integer a*256+b, where a and b are bytes, then the 16-bit 1's
        complement sum of these bytes is given by one of the following:

            [A,B] +' [C,D] +' ... +' [Y,Z]              [1]

            [A,B] +' [C,D] +' ... +' [Z,0]              [2]

        where +' indicates 1's complement addition. These cases
        correspond to an even or odd count of bytes, respectively.

        On a 2's complement machine, the 1's complement sum must be
        computed by means of an "end around carry", i.e., any overflows
        from the most significant bits are added into the least
        significant bits. See the examples below.

        Section 2 explores the properties of this checksum that may be
        exploited to speed its calculation.  Section 3 contains some
        numerical examples of the most important implementation
        techniques.  Finally, Section 4 includes examples of specific
        algorithms for a variety of common CPU types.  We are grateful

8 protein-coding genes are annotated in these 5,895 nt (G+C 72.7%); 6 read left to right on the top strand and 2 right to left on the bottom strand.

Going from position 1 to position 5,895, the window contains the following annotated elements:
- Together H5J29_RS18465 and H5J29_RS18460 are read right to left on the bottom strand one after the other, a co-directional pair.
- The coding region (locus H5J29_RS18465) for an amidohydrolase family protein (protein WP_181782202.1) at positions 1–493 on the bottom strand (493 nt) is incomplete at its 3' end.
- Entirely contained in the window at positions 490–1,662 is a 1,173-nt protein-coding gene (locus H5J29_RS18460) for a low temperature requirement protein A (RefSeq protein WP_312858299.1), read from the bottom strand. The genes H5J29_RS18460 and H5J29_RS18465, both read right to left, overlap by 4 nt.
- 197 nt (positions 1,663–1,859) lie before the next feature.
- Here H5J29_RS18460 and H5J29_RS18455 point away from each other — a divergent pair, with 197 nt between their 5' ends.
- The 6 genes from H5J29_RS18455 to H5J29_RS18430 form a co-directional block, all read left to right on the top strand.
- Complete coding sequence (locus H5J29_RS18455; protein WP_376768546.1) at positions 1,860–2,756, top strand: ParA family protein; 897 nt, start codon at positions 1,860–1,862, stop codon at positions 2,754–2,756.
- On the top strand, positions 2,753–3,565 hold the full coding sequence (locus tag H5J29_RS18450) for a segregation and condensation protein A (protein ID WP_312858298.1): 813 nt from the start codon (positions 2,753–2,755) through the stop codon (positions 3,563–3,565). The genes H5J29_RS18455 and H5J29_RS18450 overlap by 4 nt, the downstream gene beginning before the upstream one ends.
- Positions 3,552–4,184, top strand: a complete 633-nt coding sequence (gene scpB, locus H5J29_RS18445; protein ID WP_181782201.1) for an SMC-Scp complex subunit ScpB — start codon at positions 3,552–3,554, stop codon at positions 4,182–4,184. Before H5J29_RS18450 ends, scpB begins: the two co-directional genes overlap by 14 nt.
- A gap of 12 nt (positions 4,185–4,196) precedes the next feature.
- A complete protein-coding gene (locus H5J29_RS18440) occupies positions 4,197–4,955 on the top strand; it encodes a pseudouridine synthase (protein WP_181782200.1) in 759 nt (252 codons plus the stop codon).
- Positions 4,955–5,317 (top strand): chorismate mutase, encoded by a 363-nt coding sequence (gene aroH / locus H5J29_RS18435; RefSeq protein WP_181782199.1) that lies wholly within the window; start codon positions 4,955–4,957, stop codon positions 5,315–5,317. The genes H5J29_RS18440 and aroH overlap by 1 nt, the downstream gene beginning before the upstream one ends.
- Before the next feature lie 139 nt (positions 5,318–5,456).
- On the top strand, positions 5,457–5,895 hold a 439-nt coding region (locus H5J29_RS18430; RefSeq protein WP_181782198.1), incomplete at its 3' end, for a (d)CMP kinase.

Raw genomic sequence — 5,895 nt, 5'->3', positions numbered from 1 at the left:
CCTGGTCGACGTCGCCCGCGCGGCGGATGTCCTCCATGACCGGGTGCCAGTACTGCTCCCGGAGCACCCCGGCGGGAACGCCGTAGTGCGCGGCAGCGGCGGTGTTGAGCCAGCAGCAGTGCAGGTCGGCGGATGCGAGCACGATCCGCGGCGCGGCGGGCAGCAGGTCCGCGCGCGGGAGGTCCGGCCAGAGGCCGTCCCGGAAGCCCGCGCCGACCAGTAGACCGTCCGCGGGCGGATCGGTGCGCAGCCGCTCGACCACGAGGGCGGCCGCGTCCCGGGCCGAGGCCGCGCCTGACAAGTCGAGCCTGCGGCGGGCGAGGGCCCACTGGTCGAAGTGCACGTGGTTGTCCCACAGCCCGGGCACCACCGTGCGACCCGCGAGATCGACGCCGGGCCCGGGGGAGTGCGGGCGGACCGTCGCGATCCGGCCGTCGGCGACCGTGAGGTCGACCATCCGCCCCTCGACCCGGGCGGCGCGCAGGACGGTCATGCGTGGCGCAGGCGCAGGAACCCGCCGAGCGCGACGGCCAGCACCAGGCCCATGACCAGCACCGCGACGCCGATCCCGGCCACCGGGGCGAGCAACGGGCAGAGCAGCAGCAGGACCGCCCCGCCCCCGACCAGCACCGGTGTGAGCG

to Van Jacobson and Charley Kline for their contribution of
        algorithms to this section.

        The properties of the Internet checksum were originally
        discussed by Bill Plummer in IEN-45, entitled "Checksum Function
        Design".  Since IEN-45 has not been widely available, we include
        it as an extended appendix to this RFC.

     2.  Calculating the Checksum

        This simple checksum has a number of wonderful mathematical
        properties that may be exploited to speed its calculation, as we
        will now discuss.


   (A)  Commutative and Associative

        As long as the even/odd assignment of bytes is respected, the
        sum can be done in any order, and it can be arbitrarily split
        into groups.

        For example, the sum [1] could be split into:

           ( [A,B] +' [C,D] +' ... +' [J,0] )

                  +' ( [0,K] +' ... +' [Y,Z] )               [3]

   (B)  Byte Order Independence

        The sum of 16-bit integers can be computed in either byte order.
        Thus, if we calculate the swapped sum:

           [B,A] +' [D,C] +' ... +' [Z,Y]                   [4]

        the result is the same as [1], except the bytes are swapped in
        the sum! To see why this is so, observe that in both orders the
        carries are the same: from bit 15 to bit 0 and from bit 7 to bit
        8.  In other words, consistently swapping bytes simply rotates
        the bits within the sum, but does not affect their internal
        ordering.